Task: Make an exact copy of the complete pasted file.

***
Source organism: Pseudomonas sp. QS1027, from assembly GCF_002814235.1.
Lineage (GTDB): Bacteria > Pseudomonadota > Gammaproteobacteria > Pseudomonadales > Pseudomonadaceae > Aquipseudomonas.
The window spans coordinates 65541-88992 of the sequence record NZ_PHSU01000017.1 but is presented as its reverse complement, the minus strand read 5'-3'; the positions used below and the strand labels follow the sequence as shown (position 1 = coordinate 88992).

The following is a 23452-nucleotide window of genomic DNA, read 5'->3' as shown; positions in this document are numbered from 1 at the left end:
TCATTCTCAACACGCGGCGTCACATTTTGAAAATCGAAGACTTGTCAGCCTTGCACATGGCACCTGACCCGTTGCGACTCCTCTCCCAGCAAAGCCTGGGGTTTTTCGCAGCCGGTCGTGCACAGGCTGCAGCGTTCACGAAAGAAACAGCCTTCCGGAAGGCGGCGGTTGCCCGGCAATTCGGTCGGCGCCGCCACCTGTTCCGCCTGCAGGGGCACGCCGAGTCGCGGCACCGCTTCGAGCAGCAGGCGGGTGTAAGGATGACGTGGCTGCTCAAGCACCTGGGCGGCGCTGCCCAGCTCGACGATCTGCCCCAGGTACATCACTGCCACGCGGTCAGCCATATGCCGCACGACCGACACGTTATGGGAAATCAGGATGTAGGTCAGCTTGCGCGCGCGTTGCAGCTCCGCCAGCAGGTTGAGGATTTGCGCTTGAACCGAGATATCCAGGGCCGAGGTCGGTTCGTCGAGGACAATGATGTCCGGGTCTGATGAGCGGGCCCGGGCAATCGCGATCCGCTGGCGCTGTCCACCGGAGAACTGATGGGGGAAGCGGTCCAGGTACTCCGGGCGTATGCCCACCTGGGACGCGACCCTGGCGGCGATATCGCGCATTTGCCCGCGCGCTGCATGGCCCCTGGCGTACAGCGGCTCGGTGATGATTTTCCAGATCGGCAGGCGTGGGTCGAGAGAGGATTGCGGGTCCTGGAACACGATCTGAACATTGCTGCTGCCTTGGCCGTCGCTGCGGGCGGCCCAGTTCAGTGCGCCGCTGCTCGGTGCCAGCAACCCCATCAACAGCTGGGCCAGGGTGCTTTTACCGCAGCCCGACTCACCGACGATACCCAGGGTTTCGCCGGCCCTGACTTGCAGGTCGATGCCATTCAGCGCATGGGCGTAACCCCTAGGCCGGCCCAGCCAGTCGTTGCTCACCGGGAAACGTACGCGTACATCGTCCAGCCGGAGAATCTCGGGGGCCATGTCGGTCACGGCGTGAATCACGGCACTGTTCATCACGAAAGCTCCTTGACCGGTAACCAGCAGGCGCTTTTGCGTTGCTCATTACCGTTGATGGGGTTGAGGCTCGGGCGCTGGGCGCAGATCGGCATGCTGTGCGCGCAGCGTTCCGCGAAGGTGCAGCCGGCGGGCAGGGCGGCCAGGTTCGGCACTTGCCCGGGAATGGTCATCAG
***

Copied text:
Source organism: Pseudomonas sp. QS1027, from assembly GCF_002814235.1.
Lineage (GTDB): Bacteria > Pseudomonadota > Gammaproteobacteria > Pseudomonadales > Pseudomonadaceae > Aquipseudomonas.
The window spans coordinates 65541-88992 of the sequence record NZ_PHSU01000017.1 but is presented as its reverse complement, the minus strand read 5'-3'; the positions used below and the strand labels follow the sequence as shown (position 1 = coordinate 88992).

The following is a 23452-nucleotide window of genomic DNA, read 5'->3' as shown; positions in this document are numbered from 1 at the left end:
TCATTCTCAACACGCGGCGTCACATTTTGAAAATCGAAGACTTGTCAGCCTTGCACATGGCACCTGACCCGTTGCGACTCCTCTCCCAGCAAAGCCTGGGGTTTTTCGCAGCCGGTCGTGCACAGGCTGCAGCGTTCACGAAAGAAACAGCCTTCCGGAAGGCGGCGGTTGCCCGGCAATTCGGTCGGCGCCGCCACCTGTTCCGCCTGCAGGGGCACGCCGAGTCGCGGCACCGCTTCGAGCAGCAGGCGGGTGTAAGGATGACGTGGCTGCTCAAGCACCTGGGCGGCGCTGCCCAGCTCGACGATCTGCCCCAGGTACATCACTGCCACGCGGTCAGCCATATGCCGCACGACCGACACGTTATGGGAAATCAGGATGTAGGTCAGCTTGCGCGCGCGTTGCAGCTCCGCCAGCAGGTTGAGGATTTGCGCTTGAACCGAGATATCCAGGGCCGAGGTCGGTTCGTCGAGGACAATGATGTCCGGGTCTGATGAGCGGGCCCGGGCAATCGCGATCCGCTGGCGCTGTCCACCGGAGAACTGATGGGGGAAGCGGTCCAGGTACTCCGGGCGTATGCCCACCTGGGACGCGACCCTGGCGGCGATATCGCGCATTTGCCCGCGCGCTGCATGGCCCCTGGCGTACAGCGGCTCGGTGATGATTTTCCAGATCGGCAGGCGTGGGTCGAGAGAGGATTGCGGGTCCTGGAACACGATCTGAACATTGCTGCTGCCTTGGCCGTCGCTGCGGGCGGCCCAGTTCAGTGCGCCGCTGCTCGGTGCCAGCAACCCCATCAACAGCTGGGCCAGGGTGCTTTTACCGCAGCCCGACTCACCGACGATACCCAGGGTTTCGCCGGCCCTGACTTGCAGGTCGATGCCATTCAGCGCATGGGCGTAACCCCTAGGCCGGCCCAGCCAGTCGTTGCTCACCGGGAAACGTACGCGTACATCGTCCAGCCGGAGAATCTCGGGGGCCATGTCGGTCACGGCGTGAATCACGGCACTGTTCATCACGAAAGCTCCTTGACCGGTAACCAGCAGGCGCTTTTGCGTTGCTCATTACCGTTGATGGGGTTGAGGCTCGGGCGCTGGGCGCAGATCGGCATGCTGTGCGCGCAGCGTTCCGCGAAGGTGCAGCCGGCGGGCAGGGCGGCCAGGTTCGGCACTTGCCCGGGAATGGTCATCAG